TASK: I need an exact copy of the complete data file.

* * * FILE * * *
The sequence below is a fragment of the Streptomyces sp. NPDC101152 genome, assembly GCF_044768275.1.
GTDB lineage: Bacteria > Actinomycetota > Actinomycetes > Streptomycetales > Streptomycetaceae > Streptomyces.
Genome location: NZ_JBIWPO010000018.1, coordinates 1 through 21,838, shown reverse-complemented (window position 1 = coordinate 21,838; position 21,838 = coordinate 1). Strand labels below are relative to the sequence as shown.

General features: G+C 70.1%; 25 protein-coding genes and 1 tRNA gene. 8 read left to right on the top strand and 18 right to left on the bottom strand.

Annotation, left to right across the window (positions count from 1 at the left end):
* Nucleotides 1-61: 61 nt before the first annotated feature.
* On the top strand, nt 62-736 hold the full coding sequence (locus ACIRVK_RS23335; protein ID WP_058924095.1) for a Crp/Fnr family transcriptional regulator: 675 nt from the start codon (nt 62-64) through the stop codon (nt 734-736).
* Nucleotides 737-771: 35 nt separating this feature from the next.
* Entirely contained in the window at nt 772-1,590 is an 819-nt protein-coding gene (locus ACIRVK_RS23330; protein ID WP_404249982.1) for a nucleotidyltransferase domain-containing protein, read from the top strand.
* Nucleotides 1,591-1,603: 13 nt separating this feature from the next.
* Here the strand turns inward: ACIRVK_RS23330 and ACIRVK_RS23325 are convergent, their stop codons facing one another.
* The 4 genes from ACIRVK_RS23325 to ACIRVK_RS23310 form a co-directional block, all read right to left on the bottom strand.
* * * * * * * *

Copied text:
The sequence below is a fragment of the Streptomyces sp. NPDC101152 genome, assembly GCF_044768275.1.
GTDB lineage: Bacteria > Actinomycetota > Actinomycetes > Streptomycetales > Streptomycetaceae > Streptomyces.
Genome location: NZ_JBIWPO010000018.1, coordinates 1 through 21,838, shown reverse-complemented (window position 1 = coordinate 21,838; position 21,838 = coordinate 1). Strand labels below are relative to the sequence as shown.

General features: G+C 70.1%; 25 protein-coding genes and 1 tRNA gene. 8 read left to right on the top strand and 18 right to left on the bottom strand.

Annotation, left to right across the window (positions count from 1 at the left end):
* Nucleotides 1-61: 61 nt before the first annotated feature.
* On the top strand, nt 62-736 hold the full coding sequence (locus ACIRVK_RS23335; protein ID WP_058924095.1) for a Crp/Fnr family transcriptional regulator: 675 nt from the start codon (nt 62-64) through the stop codon (nt 734-736).
* Nucleotides 737-771: 35 nt separating this feature from the next.
* Entirely contained in the window at nt 772-1,590 is an 819-nt protein-coding gene (locus ACIRVK_RS23330; protein ID WP_404249982.1) for a nucleotidyltransferase domain-containing protein, read from the top strand.
* Nucleotides 1,591-1,603: 13 nt separating this feature from the next.
* Here the strand turns inward: ACIRVK_RS23330 and ACIRVK_RS23325 are convergent, their stop codons facing one another.
* The 4 genes from ACIRVK_RS23325 to ACIRVK_RS23310 form a co-directional block, all read right to left on the bottom strand.